Published: May 14, 2013
As a senior, everything is reduced to one last opportunity. It's quite a different type of opportunity when no one will ever have it again at that school.
Wasson's DJ Hanes has helped carry the legacy of an entire student body, one sport at a time, as 54 years of history come to a close later this month.
He ended his last football season as the school record holder in four receiving categories, then led the Thunderbirds' basketball team into the 4A state semifinals, its farthest playoff journey in 25 years.
As the multitalented athlete transitioned into track, two goals entered his mind. One he ultimately achieved, forever. Another is just one long jump away Friday at the state track and field championships at Jeffco Stadium in Lakewood.
"I do want to win state in the last year of my school," Hanes said. "We didn't get it for basketball. We came up a little short. It would be nice to win the long jump at state, get a ring and leave Wasson with something to remember."
Hanes, bound for Northern Colorado on a football scholarship, recorded a jump of 23 feet, 8 inches May 4 at the Doherty Spartan Invitational at Garry Berry Stadium, his home track just down the hill from Wasson.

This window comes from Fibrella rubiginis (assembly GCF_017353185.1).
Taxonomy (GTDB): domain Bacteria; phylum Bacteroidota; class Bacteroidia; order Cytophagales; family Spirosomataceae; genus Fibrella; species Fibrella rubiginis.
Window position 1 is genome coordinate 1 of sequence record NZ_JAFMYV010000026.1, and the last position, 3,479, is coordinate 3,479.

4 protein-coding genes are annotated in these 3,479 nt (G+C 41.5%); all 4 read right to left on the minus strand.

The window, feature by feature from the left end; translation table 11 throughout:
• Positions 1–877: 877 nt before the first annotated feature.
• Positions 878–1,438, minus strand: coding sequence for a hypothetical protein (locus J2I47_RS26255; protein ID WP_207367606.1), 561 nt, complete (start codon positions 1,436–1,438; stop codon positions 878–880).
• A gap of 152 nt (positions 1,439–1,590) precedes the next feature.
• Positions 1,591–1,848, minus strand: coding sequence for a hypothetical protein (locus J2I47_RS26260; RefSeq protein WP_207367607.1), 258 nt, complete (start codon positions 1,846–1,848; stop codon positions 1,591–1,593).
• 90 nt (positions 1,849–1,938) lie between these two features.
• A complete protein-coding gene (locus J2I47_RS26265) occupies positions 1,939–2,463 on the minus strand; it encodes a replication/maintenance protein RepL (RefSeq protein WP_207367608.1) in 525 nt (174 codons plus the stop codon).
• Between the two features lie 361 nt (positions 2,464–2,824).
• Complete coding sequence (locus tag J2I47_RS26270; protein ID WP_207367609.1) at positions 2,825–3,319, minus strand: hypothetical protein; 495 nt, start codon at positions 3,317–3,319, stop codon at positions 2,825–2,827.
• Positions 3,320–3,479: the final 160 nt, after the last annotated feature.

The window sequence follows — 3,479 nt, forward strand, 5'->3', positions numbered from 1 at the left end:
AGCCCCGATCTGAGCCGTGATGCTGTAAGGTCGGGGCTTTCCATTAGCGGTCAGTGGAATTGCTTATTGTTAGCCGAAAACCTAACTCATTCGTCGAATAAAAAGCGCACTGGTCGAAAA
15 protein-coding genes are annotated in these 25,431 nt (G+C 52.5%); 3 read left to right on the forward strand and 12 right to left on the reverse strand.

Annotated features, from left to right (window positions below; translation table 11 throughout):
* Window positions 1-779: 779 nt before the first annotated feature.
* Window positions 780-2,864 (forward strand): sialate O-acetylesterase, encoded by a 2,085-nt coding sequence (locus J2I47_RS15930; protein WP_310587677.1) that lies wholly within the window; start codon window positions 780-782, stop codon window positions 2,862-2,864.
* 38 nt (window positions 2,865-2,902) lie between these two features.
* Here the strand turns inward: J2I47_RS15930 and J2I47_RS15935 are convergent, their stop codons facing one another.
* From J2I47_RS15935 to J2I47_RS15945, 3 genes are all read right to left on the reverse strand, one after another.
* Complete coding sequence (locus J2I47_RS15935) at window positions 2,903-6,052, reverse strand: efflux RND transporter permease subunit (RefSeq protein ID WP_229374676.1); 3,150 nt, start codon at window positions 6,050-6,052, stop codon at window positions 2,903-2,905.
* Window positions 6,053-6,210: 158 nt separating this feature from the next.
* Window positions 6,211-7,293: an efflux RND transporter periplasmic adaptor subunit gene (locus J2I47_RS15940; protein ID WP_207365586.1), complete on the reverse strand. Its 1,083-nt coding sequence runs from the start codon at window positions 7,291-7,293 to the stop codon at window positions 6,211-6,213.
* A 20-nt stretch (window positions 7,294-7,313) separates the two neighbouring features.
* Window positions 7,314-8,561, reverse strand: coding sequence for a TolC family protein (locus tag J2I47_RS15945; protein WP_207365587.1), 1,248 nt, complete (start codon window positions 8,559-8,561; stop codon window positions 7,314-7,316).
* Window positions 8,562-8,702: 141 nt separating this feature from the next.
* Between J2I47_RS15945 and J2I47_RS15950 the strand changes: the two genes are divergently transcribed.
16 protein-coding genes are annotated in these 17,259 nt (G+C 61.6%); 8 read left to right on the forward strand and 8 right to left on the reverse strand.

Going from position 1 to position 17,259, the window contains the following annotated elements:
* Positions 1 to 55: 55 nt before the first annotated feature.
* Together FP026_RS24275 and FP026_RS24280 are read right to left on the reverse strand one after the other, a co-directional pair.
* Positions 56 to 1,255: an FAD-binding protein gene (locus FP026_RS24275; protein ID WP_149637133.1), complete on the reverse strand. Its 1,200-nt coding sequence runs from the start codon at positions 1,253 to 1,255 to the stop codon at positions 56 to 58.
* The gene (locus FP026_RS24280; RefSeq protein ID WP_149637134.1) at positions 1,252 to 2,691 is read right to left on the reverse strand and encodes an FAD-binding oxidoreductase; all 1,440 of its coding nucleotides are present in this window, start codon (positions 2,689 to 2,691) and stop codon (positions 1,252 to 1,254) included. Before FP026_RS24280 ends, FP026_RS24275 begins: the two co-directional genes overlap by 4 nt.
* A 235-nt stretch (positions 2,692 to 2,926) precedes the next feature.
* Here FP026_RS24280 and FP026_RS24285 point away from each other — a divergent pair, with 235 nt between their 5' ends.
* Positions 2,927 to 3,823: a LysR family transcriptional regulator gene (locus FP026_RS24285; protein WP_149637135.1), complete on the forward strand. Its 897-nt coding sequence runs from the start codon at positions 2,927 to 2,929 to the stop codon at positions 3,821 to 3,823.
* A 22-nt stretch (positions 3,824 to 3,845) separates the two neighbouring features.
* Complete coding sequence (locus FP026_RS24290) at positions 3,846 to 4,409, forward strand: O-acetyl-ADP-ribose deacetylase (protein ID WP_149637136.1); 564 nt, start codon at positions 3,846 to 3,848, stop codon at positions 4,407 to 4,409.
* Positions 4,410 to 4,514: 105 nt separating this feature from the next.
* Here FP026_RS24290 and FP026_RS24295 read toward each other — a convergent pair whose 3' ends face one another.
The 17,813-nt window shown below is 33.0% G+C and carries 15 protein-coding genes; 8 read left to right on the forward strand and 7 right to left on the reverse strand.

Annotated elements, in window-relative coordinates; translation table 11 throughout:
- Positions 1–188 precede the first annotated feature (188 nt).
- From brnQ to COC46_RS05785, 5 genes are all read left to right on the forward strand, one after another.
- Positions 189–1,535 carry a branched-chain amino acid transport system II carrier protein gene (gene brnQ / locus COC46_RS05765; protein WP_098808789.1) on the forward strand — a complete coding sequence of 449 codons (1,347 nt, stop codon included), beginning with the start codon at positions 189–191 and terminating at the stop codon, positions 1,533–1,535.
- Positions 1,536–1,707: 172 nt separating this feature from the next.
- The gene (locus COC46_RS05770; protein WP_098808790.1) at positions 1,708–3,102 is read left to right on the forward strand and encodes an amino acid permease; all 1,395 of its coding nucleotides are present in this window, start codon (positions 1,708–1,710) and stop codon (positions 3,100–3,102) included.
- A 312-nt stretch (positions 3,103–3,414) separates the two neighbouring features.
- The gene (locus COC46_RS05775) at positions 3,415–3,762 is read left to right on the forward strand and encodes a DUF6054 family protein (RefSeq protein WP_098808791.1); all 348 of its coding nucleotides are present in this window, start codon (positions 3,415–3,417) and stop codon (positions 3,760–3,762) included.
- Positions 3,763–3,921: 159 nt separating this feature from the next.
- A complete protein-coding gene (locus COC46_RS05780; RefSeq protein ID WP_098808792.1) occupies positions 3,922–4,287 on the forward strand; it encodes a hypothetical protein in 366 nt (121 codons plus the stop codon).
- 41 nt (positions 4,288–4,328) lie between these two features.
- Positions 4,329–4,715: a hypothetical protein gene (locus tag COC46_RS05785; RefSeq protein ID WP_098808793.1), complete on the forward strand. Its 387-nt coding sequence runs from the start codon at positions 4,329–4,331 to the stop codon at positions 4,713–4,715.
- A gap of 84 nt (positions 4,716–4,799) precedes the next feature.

It broke the previous school record by 4 inches and ranks as the longest jump this season in any class. No matter what happens Friday, Hanes will always hold Wasson's long jump record.
"That's what I was focusing on all season," said Hanes, who previously competed in the triple jump, but chose to put all his efforts into long jumping during his senior year. "The school's going to close down, so nobody can beat it. It's a pretty good feeling knowing that."
The three-day track and field meet gets underway Thursday, and Hanes plans on being there early. He'll be there to cheer on Wasson's only other athlete at the state meet, girls' triple jumper Mercedes Parnell.
Since the Feb. 6 decision from District 11 to close Wasson at the end of the school year, Hanes has received plenty of well wishes and encouragement.
"At different meets, people ask how I'm doing and how I feel about everything that's going on, and I appreciate it," Hanes said. "People might think I get tired of it, but I don't. They obviously care. I'm just trying to enjoy the moment. This is it."
Hanes is making his third trip to the state meet, but never as a contender to take the top spot on the podium. His leap of 21-6 was good for ninth last year. He also placed ninth in the triple jump. The year before, he finished 10th in the long jump.
The key? Ditch the triple. Just focus on one discipline.
"The triple takes a toll on your body," Hanes said. "The long jump is where I started, and I've really put the focus on that this season. I've worked on only the long jump, and I've improved throughout the season."
Hanes, along with Parnell, gets one more chance to jump while wearing the Wasson jersey. While they can't change past history, either can become part of it with one legendary leap.
"State hasn't been the way I wanted it the past two years," Hanes said. "This is our last chance. It'll be different this year."